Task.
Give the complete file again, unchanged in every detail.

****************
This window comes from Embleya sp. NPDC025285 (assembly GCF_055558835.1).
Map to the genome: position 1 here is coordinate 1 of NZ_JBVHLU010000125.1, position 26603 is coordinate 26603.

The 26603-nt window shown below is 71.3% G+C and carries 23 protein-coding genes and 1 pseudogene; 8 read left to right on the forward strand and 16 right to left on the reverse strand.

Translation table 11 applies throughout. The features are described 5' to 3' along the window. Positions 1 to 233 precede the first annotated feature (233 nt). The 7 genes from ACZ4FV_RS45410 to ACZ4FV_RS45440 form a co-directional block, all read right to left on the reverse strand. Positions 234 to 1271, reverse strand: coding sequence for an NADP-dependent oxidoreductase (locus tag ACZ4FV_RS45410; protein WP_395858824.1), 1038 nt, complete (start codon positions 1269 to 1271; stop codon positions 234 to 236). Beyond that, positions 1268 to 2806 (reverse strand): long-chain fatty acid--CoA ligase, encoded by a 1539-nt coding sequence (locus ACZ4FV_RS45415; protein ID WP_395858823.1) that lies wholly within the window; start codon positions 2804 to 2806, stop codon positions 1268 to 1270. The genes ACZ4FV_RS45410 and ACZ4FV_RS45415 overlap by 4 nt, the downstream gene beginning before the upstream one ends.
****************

This window comes from Embleya sp. NPDC025285 (assembly GCF_055558835.1).
Map to the genome: position 1 here is coordinate 1 of NZ_JBVHLU010000125.1, position 26603 is coordinate 26603.

The 26603-nt window shown below is 71.3% G+C and carries 23 protein-coding genes and 1 pseudogene; 8 read left to right on the forward strand and 16 right to left on the reverse strand.

Translation table 11 applies throughout. The features are described 5' to 3' along the window. Positions 1 to 233 precede the first annotated feature (233 nt). The 7 genes from ACZ4FV_RS45410 to ACZ4FV_RS45440 form a co-directional block, all read right to left on the reverse strand. Positions 234 to 1271, reverse strand: coding sequence for an NADP-dependent oxidoreductase (locus tag ACZ4FV_RS45410; protein WP_395858824.1), 1038 nt, complete (start codon positions 1269 to 1271; stop codon positions 234 to 236). Beyond that, positions 1268 to 2806 (reverse strand): long-chain fatty acid--CoA ligase, encoded by a 1539-nt coding sequence (locus ACZ4FV_RS45415; protein ID WP_395858823.1) that lies wholly within the window; start codon positions 2804 to 2806, stop codon positions 1268 to 1270. The genes ACZ4FV_RS45410 and ACZ4FV_RS45415 overlap by 4 nt, the downstream gene beginning before the upstream one ends.